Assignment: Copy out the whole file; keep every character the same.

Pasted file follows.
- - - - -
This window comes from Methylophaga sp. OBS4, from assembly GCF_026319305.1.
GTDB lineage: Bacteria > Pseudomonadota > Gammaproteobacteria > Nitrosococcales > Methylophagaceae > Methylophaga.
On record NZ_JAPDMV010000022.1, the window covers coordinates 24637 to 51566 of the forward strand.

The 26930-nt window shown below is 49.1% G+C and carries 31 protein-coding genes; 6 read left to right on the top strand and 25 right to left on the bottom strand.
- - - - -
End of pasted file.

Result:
This window comes from Methylophaga sp. OBS4, from assembly GCF_026319305.1.
GTDB lineage: Bacteria > Pseudomonadota > Gammaproteobacteria > Nitrosococcales > Methylophagaceae > Methylophaga.
On record NZ_JAPDMV010000022.1, the window covers coordinates 24637 to 51566 of the forward strand.

The 26930-nt window shown below is 49.1% G+C and carries 31 protein-coding genes; 6 read left to right on the top strand and 25 right to left on the bottom strand.